"Star Wars: The Rise of Skywalker," a Spoiler-Free Review

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"Star Wars: The Rise of Skywalker" by Maria Morera Johnson (CatholicMom.com)

Copyright 2020 Maria Morera Johnson. All rights reserved.

Star Wars: The Rise of Skywalker possesses just the right combination of nostalgia, archetype, arcs, surprises, and closure, not to mention explosions and impressive battles. I’ve enjoyed the Star Wars Saga since I was a teenager when the first film premiered in 1977, and have more or less liked every episode since that first one (minus the silly scene of the “family portrait” at the end of The Return of the Jedi and the incomprehensible Jar Jar Binks).

While I won’t say this is a franchise that defines me or has somehow dramatically impacted who I am, I do acknowledge that it has a meaningful impact on the culture.

In fact, Star Wars has been an excellent tool in my literature classes because of its great themes and archetypes.

I can love these films and wear the critic’s hat. The stories are predictable. The dialogue is sometimes terrible. The resolutions are obvious. But the stories! They inspire and uplift me. I’m all about the both/and capabilities. The critics can point out what they want — the films speak to us in ways that delight and entertain. The bottom line is simple; the films are successful. They entertain us, make us laugh, make us cry. They give us heroes who are flawed and still manage to prevail. They give us a universe in which Good triumphs over Evil.

While we might discuss the themes of mercy and redemption throughout the series, with prodigal sons who descend into the Dark and then find the Light, we need only look back to the first episode release, Episode IV, to understand what this series is all about. When it first played that summer of 1977, it was just named Star Wars. The subtitle, A New Hope, came later, and is, to me, the key to understanding the whole story.

Evil — through chaos, war, oppression, and injustice — assaults the galaxy throughout the saga. Nevertheless, our heroes do not fall into despair though they do come close a few times. They long for peace, justice and love to prevail. Nothing is more poignant than Leia and Han’s love for their son, Ben, and their hope he return home. Or Rey’s conviction that the Light is worth fighting for, despite her own fears. Or Luke’s faith that the Light will, in fact, prevail.

Our heroes put their hope in the Light, giving them the strength to persevere in the fight. We love these films because the good guys win. Because hope, as we understand it as Catholic Christians, “keeps man from discouragement; it sustains him during times of abandonment; it opens up his heart in expectation of eternal beatitude. Buoyed up by hope, he is preserved from selfishness and led to the happiness that flows from charity” (CCC 1818).

Hope permeates the Star Wars Saga and that is why it resonates with so many people. Not a hope that is filled with happy endings and good luck, but the deep desire and longing for happiness that is rooted in the Good.


Copyright 2019 Maria Morera Johnson

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About Author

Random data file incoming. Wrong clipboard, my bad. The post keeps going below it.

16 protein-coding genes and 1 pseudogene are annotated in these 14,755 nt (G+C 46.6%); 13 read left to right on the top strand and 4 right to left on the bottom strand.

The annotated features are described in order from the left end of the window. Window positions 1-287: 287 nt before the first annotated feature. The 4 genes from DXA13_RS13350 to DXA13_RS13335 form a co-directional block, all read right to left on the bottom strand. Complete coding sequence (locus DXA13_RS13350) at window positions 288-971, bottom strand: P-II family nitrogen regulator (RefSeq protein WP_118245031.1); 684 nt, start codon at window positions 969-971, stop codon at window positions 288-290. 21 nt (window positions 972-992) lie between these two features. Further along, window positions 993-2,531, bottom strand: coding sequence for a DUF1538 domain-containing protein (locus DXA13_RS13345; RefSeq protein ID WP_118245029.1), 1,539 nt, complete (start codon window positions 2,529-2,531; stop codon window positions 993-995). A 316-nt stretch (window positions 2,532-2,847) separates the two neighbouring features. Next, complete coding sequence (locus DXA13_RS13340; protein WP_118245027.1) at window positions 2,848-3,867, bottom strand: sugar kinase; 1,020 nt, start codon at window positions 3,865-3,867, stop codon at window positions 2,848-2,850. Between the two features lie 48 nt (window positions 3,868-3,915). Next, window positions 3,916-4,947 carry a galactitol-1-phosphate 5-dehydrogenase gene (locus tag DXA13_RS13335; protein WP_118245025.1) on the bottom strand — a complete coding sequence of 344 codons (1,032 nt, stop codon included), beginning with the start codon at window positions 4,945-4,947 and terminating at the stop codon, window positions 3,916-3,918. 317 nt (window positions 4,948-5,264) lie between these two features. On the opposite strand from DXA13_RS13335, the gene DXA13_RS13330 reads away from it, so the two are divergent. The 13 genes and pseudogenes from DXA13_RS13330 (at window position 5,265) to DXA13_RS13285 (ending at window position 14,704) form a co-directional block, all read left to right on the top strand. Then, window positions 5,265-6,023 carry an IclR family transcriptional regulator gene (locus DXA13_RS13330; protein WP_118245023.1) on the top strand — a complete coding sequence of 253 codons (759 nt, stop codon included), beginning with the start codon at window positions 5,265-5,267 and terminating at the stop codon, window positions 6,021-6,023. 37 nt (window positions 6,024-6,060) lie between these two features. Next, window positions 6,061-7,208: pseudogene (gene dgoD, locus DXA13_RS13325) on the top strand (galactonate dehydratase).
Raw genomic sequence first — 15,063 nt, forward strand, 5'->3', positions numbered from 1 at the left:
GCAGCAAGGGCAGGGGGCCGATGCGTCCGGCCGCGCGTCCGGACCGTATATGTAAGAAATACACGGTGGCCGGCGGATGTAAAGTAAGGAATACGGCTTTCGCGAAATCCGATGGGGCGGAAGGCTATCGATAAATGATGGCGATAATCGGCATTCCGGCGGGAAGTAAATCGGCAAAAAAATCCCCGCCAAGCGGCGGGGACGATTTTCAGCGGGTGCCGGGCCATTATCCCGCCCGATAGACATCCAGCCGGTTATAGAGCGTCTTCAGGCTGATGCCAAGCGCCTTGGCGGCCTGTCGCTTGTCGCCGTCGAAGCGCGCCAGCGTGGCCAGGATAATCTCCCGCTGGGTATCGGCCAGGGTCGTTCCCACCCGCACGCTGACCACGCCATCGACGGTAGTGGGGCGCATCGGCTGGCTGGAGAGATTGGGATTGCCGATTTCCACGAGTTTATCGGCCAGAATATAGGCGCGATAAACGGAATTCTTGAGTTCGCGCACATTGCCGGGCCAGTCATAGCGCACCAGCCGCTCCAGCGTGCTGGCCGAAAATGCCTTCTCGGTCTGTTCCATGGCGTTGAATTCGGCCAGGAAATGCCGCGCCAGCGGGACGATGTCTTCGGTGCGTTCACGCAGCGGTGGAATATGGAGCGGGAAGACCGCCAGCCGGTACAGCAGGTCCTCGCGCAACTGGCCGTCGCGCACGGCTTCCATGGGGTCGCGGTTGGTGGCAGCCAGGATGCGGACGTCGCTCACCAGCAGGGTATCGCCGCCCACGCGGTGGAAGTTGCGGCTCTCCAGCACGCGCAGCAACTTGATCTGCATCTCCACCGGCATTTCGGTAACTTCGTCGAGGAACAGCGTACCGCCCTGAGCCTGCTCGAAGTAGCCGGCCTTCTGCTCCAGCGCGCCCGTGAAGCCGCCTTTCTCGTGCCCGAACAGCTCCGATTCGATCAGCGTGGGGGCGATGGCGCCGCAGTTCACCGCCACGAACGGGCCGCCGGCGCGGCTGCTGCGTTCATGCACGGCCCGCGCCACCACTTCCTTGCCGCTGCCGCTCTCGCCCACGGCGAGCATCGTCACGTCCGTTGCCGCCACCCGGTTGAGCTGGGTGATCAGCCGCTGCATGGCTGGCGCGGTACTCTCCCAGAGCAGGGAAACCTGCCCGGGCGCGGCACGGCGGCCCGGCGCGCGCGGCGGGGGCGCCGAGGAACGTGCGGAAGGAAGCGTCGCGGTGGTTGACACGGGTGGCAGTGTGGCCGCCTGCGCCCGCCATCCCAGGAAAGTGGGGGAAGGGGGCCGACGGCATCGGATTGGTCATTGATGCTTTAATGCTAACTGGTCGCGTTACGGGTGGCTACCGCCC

Maria Morera Johnson, author of My Badass Book of Saints, Super Girls and Halo, and Our Lady of Charity: How a Cuban Devotion to Mary Helped Me Grow in Faith and Love writes about all the things that she loves. A cradle Catholic, she struggles with living in the world but not being of it, and blogs about those successes and failures, too.

2 Comments

  1. Margaret Dwyer Hogan on

    You are so right in your review about what resonates with people in these films. I have recently come to the understanding thru lots of prayer and listening to my son who is 21 that there is an undercurrent in this generation that they lack a belief that they can make a difference. The dangerous underbelly to all of the media flooding the world is the view that “things are they way they are” – and “that is just the way the world is today.” This is a generation raised post 9-11, amid confusing messages about what is good – and what is evil. Almost accepting chaos, disorder and cynicism as the norm. That is what I love about this review – I can now articulate to my kids why they like Star Wars – even though they probably don’t know why. Maybe planting some seeds of hope with the discussion. Thank you!

    • Thanks for starting the conversation, Margaret. The topic, narrowly about Star Wars, and broadly about today’s movies with superheroes, antiheroes, and a fascination with the dystopian are themes I love to talk about, especially with young people. In fact, my book, Super Girls and Halos, addresses many of these themes. I wrote about it recently at Catholic Digest for adults to have tools for these conversations. These stories have seeds of the Gospel, as Bsp Barron says. The settings may be strange to us, but characters, and their virtues, are often similar to the saints. Remember saints were sinners who overcame their sin through grace. If we can get past explosions and special effects, what we find in these stories are profound character studies worthy of analysis and discussion.

      here’s the link: http://catholicdigest.com/faith/spirituality/superheroes-and-saints/

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